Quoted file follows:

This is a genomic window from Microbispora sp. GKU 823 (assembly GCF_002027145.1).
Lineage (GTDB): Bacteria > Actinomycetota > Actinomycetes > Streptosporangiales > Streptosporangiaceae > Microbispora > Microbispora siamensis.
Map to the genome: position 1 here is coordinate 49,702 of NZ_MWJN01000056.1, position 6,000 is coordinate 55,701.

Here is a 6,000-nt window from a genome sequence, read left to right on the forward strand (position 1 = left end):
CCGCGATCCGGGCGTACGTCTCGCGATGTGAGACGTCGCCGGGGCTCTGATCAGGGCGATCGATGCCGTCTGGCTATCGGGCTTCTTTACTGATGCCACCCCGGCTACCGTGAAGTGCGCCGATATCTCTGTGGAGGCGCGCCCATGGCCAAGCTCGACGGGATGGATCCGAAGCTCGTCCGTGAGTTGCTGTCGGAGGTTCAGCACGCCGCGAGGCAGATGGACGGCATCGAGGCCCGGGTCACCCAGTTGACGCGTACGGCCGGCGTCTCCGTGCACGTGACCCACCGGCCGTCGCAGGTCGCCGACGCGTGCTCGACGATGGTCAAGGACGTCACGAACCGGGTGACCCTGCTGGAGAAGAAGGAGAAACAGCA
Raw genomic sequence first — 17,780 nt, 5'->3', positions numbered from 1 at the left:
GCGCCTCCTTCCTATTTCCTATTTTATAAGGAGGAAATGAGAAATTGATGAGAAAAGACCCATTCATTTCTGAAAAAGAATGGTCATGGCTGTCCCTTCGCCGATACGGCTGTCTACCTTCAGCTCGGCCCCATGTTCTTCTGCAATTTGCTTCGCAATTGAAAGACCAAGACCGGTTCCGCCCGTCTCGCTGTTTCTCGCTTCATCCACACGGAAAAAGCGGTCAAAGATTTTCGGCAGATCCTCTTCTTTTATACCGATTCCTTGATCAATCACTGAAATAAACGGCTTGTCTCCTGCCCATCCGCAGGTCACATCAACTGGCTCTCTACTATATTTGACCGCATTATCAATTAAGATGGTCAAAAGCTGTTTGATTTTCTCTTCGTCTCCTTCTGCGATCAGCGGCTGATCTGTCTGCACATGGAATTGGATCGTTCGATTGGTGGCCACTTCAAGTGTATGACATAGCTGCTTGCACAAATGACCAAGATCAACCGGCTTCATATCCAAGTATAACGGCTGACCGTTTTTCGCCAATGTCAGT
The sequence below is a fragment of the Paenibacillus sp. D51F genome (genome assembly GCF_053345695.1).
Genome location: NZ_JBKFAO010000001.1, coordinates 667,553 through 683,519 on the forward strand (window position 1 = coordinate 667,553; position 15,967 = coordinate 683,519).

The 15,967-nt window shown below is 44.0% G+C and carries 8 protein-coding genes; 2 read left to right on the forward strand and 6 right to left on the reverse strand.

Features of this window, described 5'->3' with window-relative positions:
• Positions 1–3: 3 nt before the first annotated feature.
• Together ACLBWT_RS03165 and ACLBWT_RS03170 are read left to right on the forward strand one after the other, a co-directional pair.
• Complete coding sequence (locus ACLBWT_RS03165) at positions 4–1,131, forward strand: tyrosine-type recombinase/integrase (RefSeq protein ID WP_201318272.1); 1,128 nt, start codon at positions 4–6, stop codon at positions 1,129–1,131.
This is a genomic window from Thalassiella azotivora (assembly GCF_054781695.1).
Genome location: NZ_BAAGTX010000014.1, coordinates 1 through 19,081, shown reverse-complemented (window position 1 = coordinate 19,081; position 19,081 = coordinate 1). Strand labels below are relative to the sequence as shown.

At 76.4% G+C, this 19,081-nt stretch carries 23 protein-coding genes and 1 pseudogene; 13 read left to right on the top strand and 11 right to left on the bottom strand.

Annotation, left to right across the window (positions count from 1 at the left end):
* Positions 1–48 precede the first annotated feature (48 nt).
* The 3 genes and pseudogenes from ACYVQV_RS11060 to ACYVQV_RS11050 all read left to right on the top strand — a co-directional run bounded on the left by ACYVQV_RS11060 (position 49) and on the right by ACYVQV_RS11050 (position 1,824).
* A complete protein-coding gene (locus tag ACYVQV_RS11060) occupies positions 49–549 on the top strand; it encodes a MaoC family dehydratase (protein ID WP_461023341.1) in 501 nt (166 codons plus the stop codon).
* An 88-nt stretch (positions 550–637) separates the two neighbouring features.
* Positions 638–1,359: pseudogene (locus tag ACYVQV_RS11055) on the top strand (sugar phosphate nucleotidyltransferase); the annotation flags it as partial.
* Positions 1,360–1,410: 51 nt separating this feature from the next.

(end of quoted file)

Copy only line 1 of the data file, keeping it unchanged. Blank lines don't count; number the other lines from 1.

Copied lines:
This is a genomic window from Microbispora sp. GKU 823 (assembly GCF_002027145.1).